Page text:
[19:10:13] BURNETT: I have to say, one of the strangest experiences in my life was being at one of those "Death to America" rallies and how nice people were treating me.


BURNETT: I mean, that it was an issue about the country, not the individuals.


BURNETT: But the point -- the question I want to ask you though, is you know, you talk about the sanctions really, Senator. And I hear you on that. But, you know, I was in Iran a few years ago. I met British businessmen, French businessmen. They were there. They shouldn't have been there. They were there.


BURNETT: And then, I was there again during the presidential elections.

GRAHAM: Right.

BURNETT: And I went to a Mercedes dealership, BMW dealerships. I saw European businesses. And sources are now telling me the President is right on this one key point, that the sanctions are going away because of the rest of the world who does a lot of business with Iran is not willing to keep them in place. So, the U.S. could choose to not do a deal with Iran, but you are not going to keep the sanctions.

GRAHAM: I could just say this, that a weak American president creates chaos for the world at large. This is the guy that said, ISIL was the jayvee team. This is the guy that drew a red line against Assad and did nothing about it. So, at the end of the day. Here is what I would tell the rest of the world. As to America, we're not going to agree to give the Ayatollah any more money until he changes his behavior. We are going to keep our sanctions in place. And if you do business with Iran, you are not going to do business with America. You choose.

BURNETT: And you think that would really work, that they would make that choice?

GRAHAM: Yes. I think --

BURNETT: I mean, you know, it's one thing to say that. It's another to say we're not going to buy German made products.

GRAHAM: No, that's not what I'm saying. I'm saying if you are a German company doing business in Iran, you are not going to business with American banks and you're not going to do business in America. You know what I tell the Ayatollah, if you want a nuclear power program for peaceful purposes, you can have it. You will not going to get it done until you change your behavior. You'll not going to get more weapons until you stop destabilizing the Mideast. And if you want a war, you're going to lose it as to the rest of the world, America is going to stand up to the Ayatollah who is a religious fanatic. And we're not going to allow this regime to become stronger on my watch as president. Because I think it will affect us. I know it will affect the Middle East in general and threaten Israel for the rest of my lifetime.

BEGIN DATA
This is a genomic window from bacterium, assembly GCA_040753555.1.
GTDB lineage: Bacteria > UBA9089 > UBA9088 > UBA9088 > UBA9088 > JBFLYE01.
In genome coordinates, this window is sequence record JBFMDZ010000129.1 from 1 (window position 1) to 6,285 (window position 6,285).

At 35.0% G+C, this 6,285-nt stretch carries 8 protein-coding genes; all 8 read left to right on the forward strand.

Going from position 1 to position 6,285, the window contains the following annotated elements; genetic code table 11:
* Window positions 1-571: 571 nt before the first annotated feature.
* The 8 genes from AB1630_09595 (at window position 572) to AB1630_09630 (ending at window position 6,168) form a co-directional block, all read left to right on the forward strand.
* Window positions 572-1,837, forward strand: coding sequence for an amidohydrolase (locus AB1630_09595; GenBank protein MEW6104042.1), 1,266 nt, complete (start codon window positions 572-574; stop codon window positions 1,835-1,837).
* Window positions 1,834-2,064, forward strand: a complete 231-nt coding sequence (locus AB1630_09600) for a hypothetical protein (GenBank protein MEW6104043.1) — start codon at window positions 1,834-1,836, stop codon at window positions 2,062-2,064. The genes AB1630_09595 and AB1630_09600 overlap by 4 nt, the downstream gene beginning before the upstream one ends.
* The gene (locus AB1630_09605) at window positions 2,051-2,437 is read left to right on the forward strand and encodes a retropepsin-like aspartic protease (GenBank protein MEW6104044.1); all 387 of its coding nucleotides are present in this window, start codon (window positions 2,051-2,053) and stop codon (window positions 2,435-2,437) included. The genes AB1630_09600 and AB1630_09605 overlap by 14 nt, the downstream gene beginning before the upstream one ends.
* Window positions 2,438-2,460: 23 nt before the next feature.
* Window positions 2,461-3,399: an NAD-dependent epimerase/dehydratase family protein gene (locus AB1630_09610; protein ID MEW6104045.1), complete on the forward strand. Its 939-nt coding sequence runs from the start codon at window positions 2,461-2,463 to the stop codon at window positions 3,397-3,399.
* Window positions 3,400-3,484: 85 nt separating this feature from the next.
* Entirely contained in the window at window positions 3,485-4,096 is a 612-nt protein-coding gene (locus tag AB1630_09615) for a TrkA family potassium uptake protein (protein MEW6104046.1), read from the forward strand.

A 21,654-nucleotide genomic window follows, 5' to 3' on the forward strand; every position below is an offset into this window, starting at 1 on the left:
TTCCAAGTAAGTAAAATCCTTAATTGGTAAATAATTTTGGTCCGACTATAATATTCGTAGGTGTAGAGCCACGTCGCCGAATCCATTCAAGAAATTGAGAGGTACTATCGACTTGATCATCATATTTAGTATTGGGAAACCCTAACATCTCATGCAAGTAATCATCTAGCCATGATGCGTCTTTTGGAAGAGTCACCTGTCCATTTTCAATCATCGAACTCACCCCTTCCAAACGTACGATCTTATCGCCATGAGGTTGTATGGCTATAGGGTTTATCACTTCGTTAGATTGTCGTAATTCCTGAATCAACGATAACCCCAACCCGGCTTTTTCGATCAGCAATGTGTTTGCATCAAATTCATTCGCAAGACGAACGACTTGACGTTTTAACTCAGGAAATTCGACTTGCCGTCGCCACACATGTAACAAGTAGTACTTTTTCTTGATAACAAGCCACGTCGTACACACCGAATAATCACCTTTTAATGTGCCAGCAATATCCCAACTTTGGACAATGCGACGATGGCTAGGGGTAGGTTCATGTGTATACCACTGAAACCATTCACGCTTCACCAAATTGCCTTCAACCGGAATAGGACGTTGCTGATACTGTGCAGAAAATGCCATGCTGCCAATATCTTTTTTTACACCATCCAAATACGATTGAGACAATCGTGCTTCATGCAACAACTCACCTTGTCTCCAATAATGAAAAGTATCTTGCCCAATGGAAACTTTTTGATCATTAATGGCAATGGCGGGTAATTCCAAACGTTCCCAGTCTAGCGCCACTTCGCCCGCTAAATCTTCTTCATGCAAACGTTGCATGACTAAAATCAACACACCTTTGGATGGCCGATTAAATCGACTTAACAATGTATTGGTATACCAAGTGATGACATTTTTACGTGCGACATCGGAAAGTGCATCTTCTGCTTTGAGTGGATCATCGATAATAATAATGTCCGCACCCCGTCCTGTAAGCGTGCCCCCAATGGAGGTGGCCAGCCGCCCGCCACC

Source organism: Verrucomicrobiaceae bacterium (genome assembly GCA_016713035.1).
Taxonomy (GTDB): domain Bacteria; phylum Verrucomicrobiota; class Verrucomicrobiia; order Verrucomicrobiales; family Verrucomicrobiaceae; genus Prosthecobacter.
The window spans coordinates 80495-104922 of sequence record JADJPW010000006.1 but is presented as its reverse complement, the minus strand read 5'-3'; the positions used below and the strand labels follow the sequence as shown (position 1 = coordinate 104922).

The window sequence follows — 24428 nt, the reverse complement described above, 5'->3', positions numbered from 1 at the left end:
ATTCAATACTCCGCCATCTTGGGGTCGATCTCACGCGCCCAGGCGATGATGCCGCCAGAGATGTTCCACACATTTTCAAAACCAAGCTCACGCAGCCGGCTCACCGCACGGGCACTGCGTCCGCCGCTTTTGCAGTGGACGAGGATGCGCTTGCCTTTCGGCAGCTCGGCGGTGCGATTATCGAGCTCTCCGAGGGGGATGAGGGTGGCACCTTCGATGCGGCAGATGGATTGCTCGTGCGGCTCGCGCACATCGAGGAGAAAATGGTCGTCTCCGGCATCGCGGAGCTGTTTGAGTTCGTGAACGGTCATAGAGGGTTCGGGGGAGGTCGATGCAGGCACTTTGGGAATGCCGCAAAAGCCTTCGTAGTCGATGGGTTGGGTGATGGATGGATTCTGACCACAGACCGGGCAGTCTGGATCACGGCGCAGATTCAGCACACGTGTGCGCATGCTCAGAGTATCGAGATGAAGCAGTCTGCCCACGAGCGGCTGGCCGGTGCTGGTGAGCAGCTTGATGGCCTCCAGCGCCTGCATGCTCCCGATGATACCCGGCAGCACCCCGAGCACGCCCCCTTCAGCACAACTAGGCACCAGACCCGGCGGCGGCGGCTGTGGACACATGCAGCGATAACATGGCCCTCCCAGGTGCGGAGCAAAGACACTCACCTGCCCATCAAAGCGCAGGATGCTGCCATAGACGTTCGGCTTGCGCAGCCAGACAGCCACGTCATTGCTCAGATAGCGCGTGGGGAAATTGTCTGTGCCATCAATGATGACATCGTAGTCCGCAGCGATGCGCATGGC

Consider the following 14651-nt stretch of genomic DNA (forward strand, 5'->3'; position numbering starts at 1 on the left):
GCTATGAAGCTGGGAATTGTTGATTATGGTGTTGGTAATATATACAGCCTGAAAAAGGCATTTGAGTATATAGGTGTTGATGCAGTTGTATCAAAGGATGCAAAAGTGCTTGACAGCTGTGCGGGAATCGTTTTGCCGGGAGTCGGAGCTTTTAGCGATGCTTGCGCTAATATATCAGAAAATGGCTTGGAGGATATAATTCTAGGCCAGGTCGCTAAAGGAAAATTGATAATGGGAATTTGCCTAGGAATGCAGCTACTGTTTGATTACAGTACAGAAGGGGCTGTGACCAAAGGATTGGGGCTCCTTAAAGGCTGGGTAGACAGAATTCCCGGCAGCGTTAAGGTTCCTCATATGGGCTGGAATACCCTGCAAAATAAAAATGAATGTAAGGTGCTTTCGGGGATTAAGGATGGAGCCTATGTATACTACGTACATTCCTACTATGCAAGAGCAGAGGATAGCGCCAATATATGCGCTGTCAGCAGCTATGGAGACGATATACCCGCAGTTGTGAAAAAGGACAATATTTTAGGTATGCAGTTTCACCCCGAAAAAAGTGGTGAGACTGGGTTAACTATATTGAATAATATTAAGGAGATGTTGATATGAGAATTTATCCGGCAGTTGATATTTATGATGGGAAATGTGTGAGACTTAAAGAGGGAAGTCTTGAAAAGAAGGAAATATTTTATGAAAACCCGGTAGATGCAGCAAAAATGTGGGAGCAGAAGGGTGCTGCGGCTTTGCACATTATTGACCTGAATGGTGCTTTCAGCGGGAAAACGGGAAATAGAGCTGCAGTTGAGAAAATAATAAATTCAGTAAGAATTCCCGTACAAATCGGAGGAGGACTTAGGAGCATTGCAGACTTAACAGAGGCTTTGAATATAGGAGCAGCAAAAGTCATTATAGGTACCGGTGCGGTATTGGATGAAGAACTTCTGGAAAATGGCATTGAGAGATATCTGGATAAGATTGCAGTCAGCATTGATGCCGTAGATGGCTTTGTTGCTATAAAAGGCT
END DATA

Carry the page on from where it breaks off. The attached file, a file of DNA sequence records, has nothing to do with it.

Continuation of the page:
GRAHAM: This is a lousy deal. And it's unnecessary. It's a resolved of an American president being weak and everybody else taking advantage of it.

BURNETT: All right. Well, Senator, I appreciate your time as always. Thank you.

GRAHAM: Thank you. BURNETT: And OUTFRONT next, never before seen video. Tonight,

for the first time, we will going to go inside that unbelievable tunnel that took a drug lord to freedom. We even found a grill for cooking.

Plus, stunning new numbers on Donald Trump. His polls and his wealth on the rise. Is he really worth more than $10 billion?

And then, we'll show you this. This is the terrain rugged, mountainous -- this is where 16-year-old Autumn Veatch crossed when her small plane crashed and burned. How did she survived? Our guest tonight, two of her closest friend.


[19:16:49] BURNETT: Tonight, for the first time, we will go inside the dangerous drug lord El Chapo's tunnel to freedom. CNN actually walked that tunnel today. It's deep. It's dark. The air was thick with the smell of gasoline. And we also have new video of the drug lord's final moments in captivity. This is El Chapo. He is in his cell. He walked all the way to his shower, ducks down and disappears. The tunnel of course connects directly to that shower.

Our Nick Valencia got a look inside that tunnel and here it goes.

NICK VALENCIA, CNN CORRESPONDENT: This is the closest that we have been allowed to get to El Chapo's tunnel. The tunnel he used in his brazen escape on Saturday night. It is by all accounts a magnificent feat of engineering.

Let's come on in and see exactly what El Chapo here had in store. This is a small little exit, just a couple feet wide and a couple feet long. You see with the ladder maybe about ten foot, 15 foot ladder that leads down into that tunnel. The roof here is nothing to brag about. It's empty. Full of cinder blocks. You can see these containers full of dirt here, these wheelbarrows full of dirt. Here we go.


Okay. Here is another ladder leading down into another part. A deeper part, a deeper section of the tunnel. It's always down. You can see here, this is the modified motorcycle that investigators showed us images before. This is on a track. See that? There's buckets left behind. Look at this. Left behind oxygen tanks as well in order for them to survive down here. It's a very tight space. I can't even stand up. I'm about 5'10." I can't stand up all the way. It's just a remarkable feat of engineering. The tunnel stretches for more than a mile. Carved out earth here. This modified train track for that mini-motorcycle.